Adventures In St Kitts & Nevis (The Second Passport Trail)

Today Peter Macfarlane recounts some of our post Antigua Event adventures in St Kitt’s and Nevis. As always though, we don’t travel just for the fun of it! We met lot’s of interesting people and uncovered some new opportunities…one of which Peter has written about below.

– Adam Richardson




(Note from Adam:  Speaking of Passports – Peter Macfarlane’s eagerly anticipated Second Passport Report will be available soon in the Members Area…stay tuned!)

In the days following our recent Q Wealth event in Antigua and Barbuda, at which we talked to a number of the business and political leaders of that twin-island nation about its forthcoming economic citizenship program, we were invited by one of our event presenters, Robert Martin of NTL Immigration, to join him for the 20-minute hop in a light aircraft over to another twin-island nation: St Kitts and Nevis.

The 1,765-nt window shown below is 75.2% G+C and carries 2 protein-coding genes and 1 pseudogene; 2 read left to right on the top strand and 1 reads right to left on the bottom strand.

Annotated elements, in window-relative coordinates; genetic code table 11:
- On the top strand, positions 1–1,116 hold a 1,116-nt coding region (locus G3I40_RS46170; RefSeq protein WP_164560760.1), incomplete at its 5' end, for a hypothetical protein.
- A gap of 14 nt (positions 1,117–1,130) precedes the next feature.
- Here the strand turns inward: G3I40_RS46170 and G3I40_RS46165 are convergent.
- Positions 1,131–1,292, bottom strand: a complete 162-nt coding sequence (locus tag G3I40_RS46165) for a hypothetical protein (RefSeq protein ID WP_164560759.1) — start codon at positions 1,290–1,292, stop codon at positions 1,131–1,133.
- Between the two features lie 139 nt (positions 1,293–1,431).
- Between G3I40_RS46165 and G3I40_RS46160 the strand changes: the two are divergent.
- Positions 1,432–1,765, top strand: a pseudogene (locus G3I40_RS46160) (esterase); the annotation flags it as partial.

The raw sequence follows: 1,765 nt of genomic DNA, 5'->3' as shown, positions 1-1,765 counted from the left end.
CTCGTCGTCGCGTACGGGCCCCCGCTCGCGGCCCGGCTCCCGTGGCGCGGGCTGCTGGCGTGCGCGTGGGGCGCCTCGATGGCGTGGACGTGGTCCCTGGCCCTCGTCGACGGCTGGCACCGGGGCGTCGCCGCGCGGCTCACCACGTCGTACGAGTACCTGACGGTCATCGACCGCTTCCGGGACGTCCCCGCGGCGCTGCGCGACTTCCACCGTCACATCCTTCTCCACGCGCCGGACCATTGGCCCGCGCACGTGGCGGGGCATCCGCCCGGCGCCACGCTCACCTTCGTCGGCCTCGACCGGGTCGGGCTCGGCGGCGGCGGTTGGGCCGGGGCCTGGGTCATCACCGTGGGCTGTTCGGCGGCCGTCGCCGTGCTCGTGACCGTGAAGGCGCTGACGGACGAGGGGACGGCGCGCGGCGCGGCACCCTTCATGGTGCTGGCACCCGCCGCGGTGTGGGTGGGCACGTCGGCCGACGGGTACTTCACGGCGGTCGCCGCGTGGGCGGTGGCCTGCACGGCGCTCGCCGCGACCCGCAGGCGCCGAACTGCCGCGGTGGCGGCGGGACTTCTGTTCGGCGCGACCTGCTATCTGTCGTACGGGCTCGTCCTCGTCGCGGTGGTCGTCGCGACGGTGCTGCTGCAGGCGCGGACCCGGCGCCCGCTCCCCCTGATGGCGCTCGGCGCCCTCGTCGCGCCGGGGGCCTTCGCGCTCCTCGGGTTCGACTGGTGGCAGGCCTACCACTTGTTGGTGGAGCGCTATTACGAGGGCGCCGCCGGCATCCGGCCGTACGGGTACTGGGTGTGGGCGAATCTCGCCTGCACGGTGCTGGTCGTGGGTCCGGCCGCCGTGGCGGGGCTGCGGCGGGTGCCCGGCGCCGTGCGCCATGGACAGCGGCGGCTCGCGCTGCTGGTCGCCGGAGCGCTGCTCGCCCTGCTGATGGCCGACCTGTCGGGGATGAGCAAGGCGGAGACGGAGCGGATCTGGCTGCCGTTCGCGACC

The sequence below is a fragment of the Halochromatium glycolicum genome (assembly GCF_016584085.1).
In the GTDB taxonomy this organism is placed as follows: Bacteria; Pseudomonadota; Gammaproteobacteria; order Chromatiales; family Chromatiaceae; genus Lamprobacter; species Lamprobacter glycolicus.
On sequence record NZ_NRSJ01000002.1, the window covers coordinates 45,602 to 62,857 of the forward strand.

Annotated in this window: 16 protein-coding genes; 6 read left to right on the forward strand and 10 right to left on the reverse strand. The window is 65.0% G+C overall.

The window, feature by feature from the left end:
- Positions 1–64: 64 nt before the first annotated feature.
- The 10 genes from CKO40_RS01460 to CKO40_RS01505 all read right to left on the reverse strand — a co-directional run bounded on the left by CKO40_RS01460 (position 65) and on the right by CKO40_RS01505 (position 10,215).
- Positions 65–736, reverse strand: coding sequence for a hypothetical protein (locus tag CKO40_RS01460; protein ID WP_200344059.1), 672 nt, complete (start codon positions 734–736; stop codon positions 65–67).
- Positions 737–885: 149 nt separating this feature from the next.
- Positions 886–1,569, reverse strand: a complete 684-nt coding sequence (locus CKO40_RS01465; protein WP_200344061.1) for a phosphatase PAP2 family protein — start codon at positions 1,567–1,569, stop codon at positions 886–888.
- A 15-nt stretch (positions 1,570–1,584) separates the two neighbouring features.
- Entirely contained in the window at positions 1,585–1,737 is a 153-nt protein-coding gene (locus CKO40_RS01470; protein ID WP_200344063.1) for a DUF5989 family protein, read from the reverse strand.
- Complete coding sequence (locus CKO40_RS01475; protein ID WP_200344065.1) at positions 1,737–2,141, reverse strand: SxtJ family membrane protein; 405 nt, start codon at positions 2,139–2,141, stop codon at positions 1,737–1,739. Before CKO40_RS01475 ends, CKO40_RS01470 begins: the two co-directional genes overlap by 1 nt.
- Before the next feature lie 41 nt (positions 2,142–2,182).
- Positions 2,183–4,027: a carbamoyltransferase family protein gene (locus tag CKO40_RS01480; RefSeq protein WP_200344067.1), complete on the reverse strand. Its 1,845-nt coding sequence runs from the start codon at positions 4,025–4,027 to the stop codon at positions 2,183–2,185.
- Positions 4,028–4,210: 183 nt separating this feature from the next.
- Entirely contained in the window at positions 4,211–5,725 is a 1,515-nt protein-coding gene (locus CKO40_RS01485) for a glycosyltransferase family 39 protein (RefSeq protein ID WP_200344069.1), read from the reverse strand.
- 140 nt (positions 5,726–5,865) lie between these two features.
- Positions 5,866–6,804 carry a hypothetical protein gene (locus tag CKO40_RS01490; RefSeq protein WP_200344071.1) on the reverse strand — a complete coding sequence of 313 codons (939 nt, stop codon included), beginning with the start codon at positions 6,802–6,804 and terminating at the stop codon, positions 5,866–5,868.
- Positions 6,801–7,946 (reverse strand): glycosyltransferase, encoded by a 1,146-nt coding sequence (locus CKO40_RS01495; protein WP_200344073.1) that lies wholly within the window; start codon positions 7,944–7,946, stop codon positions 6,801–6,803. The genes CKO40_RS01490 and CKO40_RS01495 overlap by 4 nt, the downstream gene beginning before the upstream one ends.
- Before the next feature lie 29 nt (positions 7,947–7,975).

I had previously visited Nevis, where we do a lot of business incorporating LLCs, on a number of occasions.

This, however, was my first real taste of sleepy Nevis’ larger and more outgoing sister island, St Kitts – and I am pleased to report back that I liked what I saw.

The two independently-governed islands together make up one country, the Federation of Saint Kitts and Nevis, for the purposes of international relations (yes, that includes passports!)

Needless to say, I was on the second passport trail.